Subscribe to Pocket Gamer on

There are some moments in This War of Mine that are uniquely, unflinchingly difficult to play through. Moments that make you realise just how powerful and terrifying a medium videogames can be.

And they're not conjured with bombastic set pieces or gallons of pixels. They're tiny snatches of conversation drifting up to you from a basement, red circles suddenly moving towards you in the gloom.

For a moment you'll be paralysed with fear. Unsure what to do next. Trapped between an awful situation and an overwhelming desire to survive. So you do what most people would do. You run for the exit.

The aftermath

The game is set during a conflict in a fictional nation. You control three survivors trying to keep surviving. You begin in a wrecked house that's mainly filled with rubble and a few supplies. During the day you work and sleep and eat. During the night one of you has to scavenge.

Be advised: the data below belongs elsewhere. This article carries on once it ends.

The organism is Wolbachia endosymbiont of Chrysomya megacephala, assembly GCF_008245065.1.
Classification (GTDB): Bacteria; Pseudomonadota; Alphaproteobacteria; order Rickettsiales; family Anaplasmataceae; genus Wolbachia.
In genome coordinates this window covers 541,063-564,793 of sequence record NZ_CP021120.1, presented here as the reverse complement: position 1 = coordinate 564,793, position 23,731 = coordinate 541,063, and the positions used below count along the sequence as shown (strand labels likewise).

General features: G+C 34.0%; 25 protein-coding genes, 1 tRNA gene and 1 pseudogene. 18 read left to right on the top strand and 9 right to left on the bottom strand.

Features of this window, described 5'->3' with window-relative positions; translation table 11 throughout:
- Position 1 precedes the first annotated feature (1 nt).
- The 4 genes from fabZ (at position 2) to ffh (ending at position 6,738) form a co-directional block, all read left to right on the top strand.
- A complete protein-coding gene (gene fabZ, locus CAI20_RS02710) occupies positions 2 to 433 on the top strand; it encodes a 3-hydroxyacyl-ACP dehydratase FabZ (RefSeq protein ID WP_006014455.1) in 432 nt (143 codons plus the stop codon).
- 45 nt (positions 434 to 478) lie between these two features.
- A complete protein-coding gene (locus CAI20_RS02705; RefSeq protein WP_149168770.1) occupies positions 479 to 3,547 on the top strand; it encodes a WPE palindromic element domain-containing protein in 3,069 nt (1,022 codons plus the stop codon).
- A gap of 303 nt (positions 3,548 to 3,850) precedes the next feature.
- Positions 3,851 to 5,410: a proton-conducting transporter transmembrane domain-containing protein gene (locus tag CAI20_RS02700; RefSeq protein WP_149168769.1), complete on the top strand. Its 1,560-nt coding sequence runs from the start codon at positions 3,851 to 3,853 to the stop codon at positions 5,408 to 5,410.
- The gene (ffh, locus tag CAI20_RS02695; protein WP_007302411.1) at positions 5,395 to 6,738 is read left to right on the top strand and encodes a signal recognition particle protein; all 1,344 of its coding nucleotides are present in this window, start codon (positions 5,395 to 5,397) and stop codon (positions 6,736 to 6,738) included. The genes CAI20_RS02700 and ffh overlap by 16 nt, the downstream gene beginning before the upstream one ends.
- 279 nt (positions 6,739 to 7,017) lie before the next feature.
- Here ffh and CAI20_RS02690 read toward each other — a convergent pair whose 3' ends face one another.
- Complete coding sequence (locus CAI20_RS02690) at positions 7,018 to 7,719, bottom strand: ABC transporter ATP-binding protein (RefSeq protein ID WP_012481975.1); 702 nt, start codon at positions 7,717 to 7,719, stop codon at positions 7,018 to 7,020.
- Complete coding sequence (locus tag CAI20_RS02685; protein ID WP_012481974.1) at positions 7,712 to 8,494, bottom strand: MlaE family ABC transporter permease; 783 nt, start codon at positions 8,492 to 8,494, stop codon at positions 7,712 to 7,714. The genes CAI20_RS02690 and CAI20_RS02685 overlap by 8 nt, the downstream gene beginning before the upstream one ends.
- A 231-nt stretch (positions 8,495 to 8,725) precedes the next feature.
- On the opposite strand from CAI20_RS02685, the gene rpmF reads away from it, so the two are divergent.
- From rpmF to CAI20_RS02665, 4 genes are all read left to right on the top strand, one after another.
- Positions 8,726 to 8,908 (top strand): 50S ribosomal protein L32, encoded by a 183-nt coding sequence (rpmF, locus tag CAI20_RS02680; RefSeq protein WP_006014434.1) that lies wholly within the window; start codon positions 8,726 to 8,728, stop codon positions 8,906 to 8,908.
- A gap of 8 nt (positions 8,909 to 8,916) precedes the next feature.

You interact with the world by tapping on it. There are places where you can search, fix, and a workbench where you can create new things. Tapping on beds lets you sleep and tapping on chairs lets you sit down.

It's when you're scavenging that the threat of the conflict becomes real. In your house you're bored and sad and hungry and scared. Outside you fear for your life at every turn. You need to find food and supplies, but there are other survivors, and they're rarely friendly.

In fact, some of the worst experiences you'll have stem from your night time excursions. The bombed out ruins of the city are unfriendly at best and harrowing at worst. There are not so much shades of grey as degrees of pitch black.

That the game manages to create such difficult situations with such a small set of mechanics is almost remarkable. The fear that grips you when you see someone moving towards you will stop your heart, and often you'll run away empty handed rather than risk confrontation.

A human story

This War of Mine is a horrible game of juggling life and death in one of the very worst situations imaginable. And it handles it delicately, carefully, and with the sort of understanding that many accuse videogames of being incapable of.

If you've not already played this brilliant, heart-wrenching game, then mobile is as good a place as any to let it completely destroy you.